Libby, Cooper, Russert and Counts 2 and 3 of the Indictment

As noted here, the jurors' question concerned the false statement charge against Scooter Libby with respect to Count 3 of the Indictment. The jurors were unsure whether they had to find that Libby lied to the FBI in October, 2003 when he said he told Matt Cooper in July, 2003 that reporters were telling the Administration that Joseph Wilson's wife worked for the CIA but he didn't know if that was true.

It's interesting to me that the jury didn't have a question on Count 2 of the Indictment, a similar false statements charge with respect to Tim Russert.

To find Libby guilty on count 2, they must agree that (either or both):

  • Libby lied to the FBI when he told them in October or November of 2003 that during a conversation with Tim Russert in July, 2003, Russert asked him if he were aware that Joseph Wilson's wife worked for the CIA; that Libby told Russert he didn't know that and that Russert responded all the reporters knew it.
  • Libby lied to the FBI when he told them in October or November of 2003 that he was surprised by Russert's statement because at the time, he didn't remember that he had earlier learned about Wilson's wife employment from Vice President Cheney.

The jury must only find one of the two statements was false to find Libby guilty, but it must be unanimous. In other words, all 12 must agree on one or both of those statements being false.

Of course, it's not enough that Libby made a false statement. The false statement also has to be material, meaning it was an important one that had the capacity to "impair or pervert" (affect or influence)the FBI's investigation.

In deciding materiality, they can consider the possible crimes being investigated by the grand jury.

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  • Display: Sort:
    Intent? (none / 0) (#1)
    by Tom Maguire on Wed Feb 28, 2007 at 08:19:02 PM EST
    Of course, it's not enough that Libby made a false statement. The false statement also has to be material

    I have the idea that intent also matters - the defense did note that Libby may sincerely believe he  had this revelatory phone call with Russert, but "in reality" (whatever that may be) he had it with Bob Novak.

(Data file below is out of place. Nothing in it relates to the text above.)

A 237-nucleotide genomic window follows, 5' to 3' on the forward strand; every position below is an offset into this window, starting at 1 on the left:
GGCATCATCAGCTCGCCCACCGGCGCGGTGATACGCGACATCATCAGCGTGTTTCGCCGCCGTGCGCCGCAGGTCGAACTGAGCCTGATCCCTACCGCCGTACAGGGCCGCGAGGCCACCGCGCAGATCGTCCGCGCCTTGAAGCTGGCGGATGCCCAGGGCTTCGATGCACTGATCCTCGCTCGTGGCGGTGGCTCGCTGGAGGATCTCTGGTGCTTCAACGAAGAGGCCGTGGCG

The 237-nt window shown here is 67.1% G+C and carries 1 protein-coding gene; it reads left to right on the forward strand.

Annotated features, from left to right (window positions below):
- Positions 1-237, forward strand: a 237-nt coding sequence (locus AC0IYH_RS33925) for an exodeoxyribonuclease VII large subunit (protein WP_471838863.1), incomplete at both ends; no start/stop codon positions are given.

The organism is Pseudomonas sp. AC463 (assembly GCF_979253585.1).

In which case, Libby's testimony is false but not deliberately so.

    As to materiality, I have no idea how the jury will slice that.

    Anyway, my guess - of the three scenarios on offer (1- Libby knows he had no revelatory phone call with Russert or anyone else; 2- Libby is sincere but wrong, and the call was with Novak or someone else; 3- Libby is right and Russert is confused) only (1) leads to a conviction.  

    And maybe it is my partisan lenses affecting my vision, but I can't see how a jury could conclude that (1) has a 99% probability of truth, with (2) and (3) being excluded at a "reasonable doubt" threshold.

    Even Tim Russert's sainted mum, who presumably excludes (3), has no particular basis for also excluding (2).

    All that said - regardless of how the jury comes out on that aspect, there is still the "was he surprised" issue, which is essentially independent of the other question.

    Yes, Intent Also Matters (none / 0) (#2)
    by Jeralyn on Wed Feb 28, 2007 at 08:45:00 PM EST
    Sorry, Tom, I just took that as a given since intent is an element of almost every crime.  About the only one I can think of now that doesn't require intent is not wearing a seat belt.

    For the false statement charge, the instructions say Libby had to have wilfully made the false statement, knowing it was false.


    it's hard for me (but I'm not an the jury) (none / 0) (#3)
    by Deconstructionist on Thu Mar 01, 2007 at 10:31:54 AM EST
     to see how anyone could conclude that the materiality element is not met as to all of the counts.

      Clearly the matters being addressed in the statements forming the charges go directly to the hert of the matters being investigated and do not pertain to collateral matters.

       Intent is wide open in my view but materiality seems beyond dispute.